(2008)3Perry SeibertRachel Getting Married reminds audiences what Jonathan Demme does best, but also suffers from the same faults that have mucked up his recent work. The film opens with Kym's (Anne Hathaway) father (Bill Irwin) and stepmother picking her up from rehab so that Kym can go home for her sister Rachel's (Rosemarie DeWitt) nuptials. The family house overflows with musicians, artists, and friends who are busy preparing for the big event; someone in the house is playing music almost all of the time. Within minutes of her arrival, the dysfunctional relationships within the family fall into a familiar rut with Rachel yelling at Kym for her selfishness, Kym demanding sympathy from everyone, and their ineffectual dad trying to keep the peace.
Hathaway and DeWitt are superb together. There is no doubt of their genuine love for -- and absolute exasperation with -- each other. Your sympathies shift between the two during the opening scenes, and this is one of Demme's great strengths -- he never judges Kym for her addictions, and never questions Rachel's frustration and anger. The actresses each deliver finely detailed performances, particularly in the scenes where their recriminations fall away to reveal the genuine affection flowing underneath all the resentments.
Had Demme focused on this human drama he might have created a minor-key masterpiece, but instead he indulges in sequences featuring all the other people who are part of the wedding. Understand, these scenes don't actually introduce us to all these people -- we don't get to know them at all -- they are just simple moments that don't add up to anything. For example, a series of toasts during the rehearsal dinner starts charmingly before devolving into speech after speech from characters you've barely seen before and might not see again; eventually, you feel as bored as you would be at a social function where you don't know a single person. Demme's humanism used to be effortless, but here it leads to deadening collections of scenes that serve no dramatic purpose. Demme wants us to observe the diversity, but he makes us look at it for so long that you start to question why he's making us stare at it instead of trusting us to accept that this is how this world is. He presents cultural diversity with a dispassion that's meant to illustrate how ordinary this idealized picture of togetherness should be, but observing a microcosm of a social utopia isn't as interesting as being part of one. By failing to return regularly to his engaging main story, Demme neuters the power of his own subtext.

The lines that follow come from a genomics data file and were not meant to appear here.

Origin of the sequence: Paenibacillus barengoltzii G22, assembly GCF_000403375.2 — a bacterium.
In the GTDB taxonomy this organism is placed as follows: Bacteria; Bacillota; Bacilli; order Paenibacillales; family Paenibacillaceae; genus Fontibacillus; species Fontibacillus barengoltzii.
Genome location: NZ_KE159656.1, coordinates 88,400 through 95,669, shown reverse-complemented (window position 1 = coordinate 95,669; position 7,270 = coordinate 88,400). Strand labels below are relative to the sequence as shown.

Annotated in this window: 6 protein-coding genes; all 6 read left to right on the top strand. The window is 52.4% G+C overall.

From his early days with Roger Corman, Demme possessed both a gargantuan humanism and a light touch. Few filmmakers could put characters as odd as those that populate Melvin and Howard, Citizens Band, and Something Wild onscreen without an ounce of judgment or condescension. In Hannibal Lecter, Demme finally found a character that matched his own ability to observe human behavior. This sympathetic connection helped make The Silence of the Lambs a classic, but it seems to have exhausted Demme creatively. In Philadelphia and Beloved, he ceased looking at people for the sheer joy of understanding them, and began to look at them out of some sense that his audience would become better people for having done so. That kind of moral ambition rarely leads to quality filmmaking. Rachel Getting Married does offer a glimpse of the simple humanitarianism Demme used to handle with aplomb, but once again, it's compromised by mild self-righteousness.